The four basic mathematical operations are:
Adding two (or more) numbers means to find their sum (or total). The symbol used for addition is '+'.
For example, 5 + 10 = 15
This is read as five plus ten is equal to fifteen or simply, five plus ten is fifteen.
Find the sum of 9 and 8.
9 + 8 = 17
Addition of Large Numbers
To add large numbers, list them in columns and then add only those digits that have the same place value.
Find the sum of 5897, 78, 726 and 8569.
- Write the numbers in columns with the thousands, hundreds, tens and units lined up.
- 7 + 8 + 6 + 9 = 30. Thus, the sum of the digits in the units column is 30. So, we place 0 in the units place and carry 3 to the tens place.
- The sum of the digits in the tens column after adding 3 is 27. So, we place 7 in the tens place and carry 2 to the hundreds place.
- The sum of the digits in the hundreds column after adding 2 is 22. So, we place 2 in the hundreds place and carry 2 to the thousdands place.
Subtracting one number from another number is to find the difference between them. The symbol used for subtraction is '–'. This is known as the minus sign.
For example, 17 – 8 = 9
This is read as seventeen take away eight is equal to nine (or seventeen take away eight is nine). Also, we can say that 17 minus 8 is 9.
Subtract 9 from 16.
16 – 9 = 7
Subtraction of Large Numbers
To subtract large numbers, list them in columns and then subtract only those digits that have the same place value.
Find the difference between 7064 and 489.
- Use the equals addition method or the decomposition method.
- Line up the thousands, hundreds, tens and units place values for the two numbers when placing the smaller number below the larger number as shown above.
Multiplication means times (or repeated addition). The symbol used for multiplication is '×'.
For example, 7 × 2 = 14
This is read as seven times two is equal to fourteen or simply, seven times two is fourteen.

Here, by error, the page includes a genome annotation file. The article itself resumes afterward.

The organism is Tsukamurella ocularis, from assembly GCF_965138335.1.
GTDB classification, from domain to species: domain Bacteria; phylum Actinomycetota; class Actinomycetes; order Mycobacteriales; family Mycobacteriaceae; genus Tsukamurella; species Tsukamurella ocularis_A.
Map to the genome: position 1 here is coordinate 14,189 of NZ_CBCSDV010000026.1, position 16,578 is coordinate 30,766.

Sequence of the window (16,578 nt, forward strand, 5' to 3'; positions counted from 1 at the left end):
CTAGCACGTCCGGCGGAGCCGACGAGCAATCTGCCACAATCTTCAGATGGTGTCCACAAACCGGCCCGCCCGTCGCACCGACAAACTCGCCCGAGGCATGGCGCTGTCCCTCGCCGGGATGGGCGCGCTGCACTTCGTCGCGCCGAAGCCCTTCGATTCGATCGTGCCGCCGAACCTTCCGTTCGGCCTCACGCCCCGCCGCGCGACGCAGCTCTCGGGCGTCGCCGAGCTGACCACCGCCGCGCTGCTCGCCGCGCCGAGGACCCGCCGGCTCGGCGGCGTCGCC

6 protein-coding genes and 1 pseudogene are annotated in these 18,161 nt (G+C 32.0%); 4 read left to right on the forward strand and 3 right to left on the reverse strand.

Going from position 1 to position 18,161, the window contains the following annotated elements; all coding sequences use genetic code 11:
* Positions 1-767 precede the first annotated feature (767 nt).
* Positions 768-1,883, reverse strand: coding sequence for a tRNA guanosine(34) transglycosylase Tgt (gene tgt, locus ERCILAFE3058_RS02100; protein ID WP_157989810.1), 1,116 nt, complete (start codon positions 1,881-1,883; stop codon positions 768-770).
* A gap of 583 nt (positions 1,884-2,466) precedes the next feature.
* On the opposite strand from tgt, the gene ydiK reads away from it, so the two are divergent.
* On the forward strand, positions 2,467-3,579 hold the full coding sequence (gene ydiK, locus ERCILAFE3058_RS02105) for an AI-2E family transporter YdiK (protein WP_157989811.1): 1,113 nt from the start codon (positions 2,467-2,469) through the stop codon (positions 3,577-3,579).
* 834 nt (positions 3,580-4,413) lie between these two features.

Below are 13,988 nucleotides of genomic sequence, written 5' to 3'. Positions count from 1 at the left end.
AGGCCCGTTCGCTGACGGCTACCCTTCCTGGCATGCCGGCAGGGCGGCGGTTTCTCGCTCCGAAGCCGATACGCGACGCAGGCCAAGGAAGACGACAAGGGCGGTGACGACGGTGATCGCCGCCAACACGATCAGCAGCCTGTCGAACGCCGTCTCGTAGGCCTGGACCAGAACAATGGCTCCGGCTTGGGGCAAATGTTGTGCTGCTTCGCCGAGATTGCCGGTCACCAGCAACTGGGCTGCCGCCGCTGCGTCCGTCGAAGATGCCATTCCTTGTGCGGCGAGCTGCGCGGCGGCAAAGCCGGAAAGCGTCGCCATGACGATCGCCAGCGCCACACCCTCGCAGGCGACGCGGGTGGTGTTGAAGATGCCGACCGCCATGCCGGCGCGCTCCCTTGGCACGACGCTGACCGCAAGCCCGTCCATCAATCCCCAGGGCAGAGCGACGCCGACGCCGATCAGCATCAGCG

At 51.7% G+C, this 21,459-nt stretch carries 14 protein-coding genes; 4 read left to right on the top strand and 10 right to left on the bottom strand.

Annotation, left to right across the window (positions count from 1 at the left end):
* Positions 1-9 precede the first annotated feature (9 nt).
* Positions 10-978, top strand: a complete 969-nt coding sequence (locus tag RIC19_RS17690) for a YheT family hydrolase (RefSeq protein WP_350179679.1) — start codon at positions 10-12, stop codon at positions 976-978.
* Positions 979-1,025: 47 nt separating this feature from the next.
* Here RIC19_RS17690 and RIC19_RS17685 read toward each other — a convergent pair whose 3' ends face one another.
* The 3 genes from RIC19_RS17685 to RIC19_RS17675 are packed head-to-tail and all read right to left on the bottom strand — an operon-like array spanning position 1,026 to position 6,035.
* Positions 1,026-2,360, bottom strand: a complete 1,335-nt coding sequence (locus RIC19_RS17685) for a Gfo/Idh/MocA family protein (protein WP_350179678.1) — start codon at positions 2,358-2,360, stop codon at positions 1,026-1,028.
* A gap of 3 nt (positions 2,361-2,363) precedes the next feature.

To multiply a large number with another number, we write the numbers vertically and generally multiply the larger number with the smaller number.
A product is the result of the multiplication of two (or more) numbers.
Calculate 765 × 9.
Write the smaller number, 9, under the larger number, 765, and then calculate the multiplication.
- 9 × 5 = 45. So, place 5 units in the units column and carry the 4 (i.e. four tens) to the tens column.
- Calculate 9 × 6 and then add 4 to give 58 (i.e. 58 tens). Then place 8 in the tens column and carry 5 to the hundreds column.
- Finally multiply 7 by 9 and add 5 to give 68 (i.e. 68 hundreds). Write this number down as shown above.
- To multiply two large numbers, write the numbers vertically with the larger number generally being multiplied by the smaller number which is called the multiplier.
- We use the 'times table' to find the product of the larger number with each digit in the multiplier, adding the results.
- Remember to add a zero for every place value after the multiplying digit. For example, if the multiplying digit is in the hundreds column, add two zeros for the tens column and for the units column.
Calculate 38 × 70.
- Multiplying 38 by 70 is quicker than multiplying 70 by 38 as 70 contains a zero.
- A zero is placed in the units column. Then we calculate 7 × 38 as shown above.
Calculate 385 × 500.
- Multiplying 385 by 500 is quicker than multiplying 500 by 385 as 500 contains two zeros.
- A zero is placed in the units column and also the tens column. Then we calculate 5 × 385 as shown above.
Calculate 169 × 68.
- To multiply 169 by 68, place 68 below 169.
- Then we calculate 8 × 169 and 60 × 169 as shown above.
Division 'undoes' multiplication and involves a number called the dividend being 'divided' by another number called the divisor. The symbol used for division is '÷'.
- As division is the inverse of multiplication, start by dividing 4 into the column furthest to the left.
- 6 ÷ 4 = 1 and 2 is the remainder.
- Clearly, the remainder 2 is 200 (i.e. 20 tens); and we can carry this into the tens column to make 29.
- Now, 29 ÷ 4 = 7 with a remainder of 1. Clearly, the remainder of 1 is 10 (i.e. 10 units) and we carry this into the units column to make 12.
- Finally, 12 ÷ 4 = 3.
- The four basic mathematical operations are:
- Adding two (or more) numbers means to find their sum (or total).
- Subtracting one number from another number is to find the difference between them.
- Multiplication means times (or repeated addition). A product is the result of the multiplication of two (or more) numbers.
- Division 'undoes' multiplication.
basic operations, addition, sum, total, subtraction, difference, minus sign, equals addition method, decomposition method, multiplication, times, repeated addition, product, division, dividend, divisor, quotient, remainder